Tension. Expressionist Artistic Style in Stage Design and Original Artworks of the First Half of the 20th Century

  • Kerttu Männiste
Keywords: scenography, modernism, expressionism, Hommikteater (Morning Theatre), Estonia Theatre

Abstract

Despite turning professional in the first decade of the 20th century,
the material and practical capabilities of Estonian theatres initially
remained modest. This hindered the development of stage design
– a field dependent on the creative ideas of artists as well as on
technical resources. The stage designs that used stock scenery, were
stylistically uneven and often not suitable for a play’s material,
received criticism from viewers-critics who were familiar with the
modern developments in European and Russian theatre, especially
from the members of the group Young Estonia.
While Estonian artists were already familiar with the avantgarde
trends in the European, and specifically German cultural
life prior to WWI, in Estonian theatres expressionism appeared
in the 1920s, both in terms of ideas, ideals and stylistic methods.
Larger theatres were able to refresh their theatrical language with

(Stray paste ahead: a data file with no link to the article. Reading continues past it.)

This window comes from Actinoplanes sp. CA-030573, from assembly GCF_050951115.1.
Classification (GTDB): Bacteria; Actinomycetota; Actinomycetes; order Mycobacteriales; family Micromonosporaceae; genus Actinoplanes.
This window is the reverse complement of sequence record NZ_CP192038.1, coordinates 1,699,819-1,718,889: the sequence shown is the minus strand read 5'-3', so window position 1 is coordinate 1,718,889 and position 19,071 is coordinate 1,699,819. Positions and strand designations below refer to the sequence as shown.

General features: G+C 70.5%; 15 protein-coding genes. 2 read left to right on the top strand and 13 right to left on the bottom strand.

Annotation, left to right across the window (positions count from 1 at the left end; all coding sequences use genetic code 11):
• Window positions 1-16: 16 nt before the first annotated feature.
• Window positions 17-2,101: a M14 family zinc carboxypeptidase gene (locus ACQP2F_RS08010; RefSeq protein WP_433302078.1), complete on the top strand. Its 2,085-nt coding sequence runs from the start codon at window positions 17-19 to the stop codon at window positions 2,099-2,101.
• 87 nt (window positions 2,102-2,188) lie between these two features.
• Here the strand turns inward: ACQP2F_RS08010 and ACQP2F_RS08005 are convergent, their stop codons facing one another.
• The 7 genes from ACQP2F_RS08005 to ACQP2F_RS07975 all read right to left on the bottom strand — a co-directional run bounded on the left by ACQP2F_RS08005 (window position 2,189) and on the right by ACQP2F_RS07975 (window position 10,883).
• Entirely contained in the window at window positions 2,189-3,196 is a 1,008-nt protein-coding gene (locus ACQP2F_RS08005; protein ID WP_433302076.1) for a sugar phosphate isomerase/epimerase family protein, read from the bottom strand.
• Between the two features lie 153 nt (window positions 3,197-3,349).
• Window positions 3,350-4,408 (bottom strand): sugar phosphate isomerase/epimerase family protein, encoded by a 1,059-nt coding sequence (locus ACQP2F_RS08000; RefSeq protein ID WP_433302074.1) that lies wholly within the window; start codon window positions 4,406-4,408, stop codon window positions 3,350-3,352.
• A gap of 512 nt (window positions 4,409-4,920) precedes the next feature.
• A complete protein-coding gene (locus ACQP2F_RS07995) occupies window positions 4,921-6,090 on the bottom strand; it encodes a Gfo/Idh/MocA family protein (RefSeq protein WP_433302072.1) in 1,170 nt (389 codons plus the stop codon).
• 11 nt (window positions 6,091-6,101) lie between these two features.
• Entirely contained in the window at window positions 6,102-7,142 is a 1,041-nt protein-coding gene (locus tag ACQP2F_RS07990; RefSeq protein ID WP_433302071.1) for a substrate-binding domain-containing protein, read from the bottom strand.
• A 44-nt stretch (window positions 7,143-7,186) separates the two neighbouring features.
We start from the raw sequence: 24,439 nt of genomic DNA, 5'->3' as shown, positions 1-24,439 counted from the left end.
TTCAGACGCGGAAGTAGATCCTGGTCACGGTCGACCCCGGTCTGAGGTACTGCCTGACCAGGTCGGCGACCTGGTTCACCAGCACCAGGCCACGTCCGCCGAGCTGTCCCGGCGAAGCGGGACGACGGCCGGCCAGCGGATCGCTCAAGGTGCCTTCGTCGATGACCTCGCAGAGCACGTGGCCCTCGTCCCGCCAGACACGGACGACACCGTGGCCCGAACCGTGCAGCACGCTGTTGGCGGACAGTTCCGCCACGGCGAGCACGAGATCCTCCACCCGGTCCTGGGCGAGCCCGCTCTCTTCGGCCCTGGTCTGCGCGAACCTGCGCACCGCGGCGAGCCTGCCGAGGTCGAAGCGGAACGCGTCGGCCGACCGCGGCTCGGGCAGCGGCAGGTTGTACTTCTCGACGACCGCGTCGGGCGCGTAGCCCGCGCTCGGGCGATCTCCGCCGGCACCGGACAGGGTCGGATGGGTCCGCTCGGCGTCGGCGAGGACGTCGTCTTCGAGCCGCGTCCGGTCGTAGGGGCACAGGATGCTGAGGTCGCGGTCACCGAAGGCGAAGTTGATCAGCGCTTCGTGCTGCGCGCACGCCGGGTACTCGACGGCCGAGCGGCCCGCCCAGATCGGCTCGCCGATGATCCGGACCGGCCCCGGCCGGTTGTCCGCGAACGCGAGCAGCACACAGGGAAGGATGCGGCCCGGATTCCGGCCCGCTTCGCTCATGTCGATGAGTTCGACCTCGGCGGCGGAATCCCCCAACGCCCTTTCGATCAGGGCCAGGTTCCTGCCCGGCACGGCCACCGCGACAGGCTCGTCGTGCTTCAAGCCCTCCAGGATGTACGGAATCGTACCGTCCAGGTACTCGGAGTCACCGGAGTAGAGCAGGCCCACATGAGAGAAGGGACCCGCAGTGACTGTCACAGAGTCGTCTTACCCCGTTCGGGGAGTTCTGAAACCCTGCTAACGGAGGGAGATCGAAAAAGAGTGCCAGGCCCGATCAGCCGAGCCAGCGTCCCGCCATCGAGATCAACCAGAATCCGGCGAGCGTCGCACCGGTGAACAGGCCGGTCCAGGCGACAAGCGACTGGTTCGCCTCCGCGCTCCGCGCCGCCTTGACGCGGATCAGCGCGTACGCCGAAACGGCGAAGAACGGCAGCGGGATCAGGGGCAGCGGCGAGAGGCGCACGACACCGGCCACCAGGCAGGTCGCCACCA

the expressionist, stylised acting methods and new visual and
scenographical solutions. The stage designer for Estonia Theatre’s
innovative productions was Peet Aren, who had already established
himself as an expressionist artist by the 1920s. On the stage, he also
realised his unique artistic style: by luxated perspectives, deformed
shapes, excessive colourfulness and playfulness.
The ideological plane of expressionism was central in Morning
Theatre (Hommikteater), active in Tallinn in 1921–1924. Morning
Theatre’s troupe of amateurs under the direction of the visionary
August Bachmann brought out three plays which were expressionist
in their message and style. Although in theatre history the stage
designs of Morning Theatre have been associated with Peet Aren,
the study of original sketches in the archive of the Estonian Theatre
and Music Museum confirms that the author of Morning Theatre’s
stage designs was artist Aleksander Möldroo, a representative of
the more powerful and robust style of expressionism. With Morning
Theatre’s laconic, stylised scenography, Estonian stage design made
an important developmental leap from commonplace stage design
towards a theatrically conditional and artistic stage décor.

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Author Biography

Kerttu Männiste

Kerttu Männiste, MA (b. 1986) is the curator and collection manager
of Kadriorg Art Museum (Art Museum of Estonia). She has curated
a number of exhibitions of European and Russian art from 18th to
20th century. Currently her main research topics are Estonian art
and scenography at the beginning of the 20th century.

Published
2021-08-20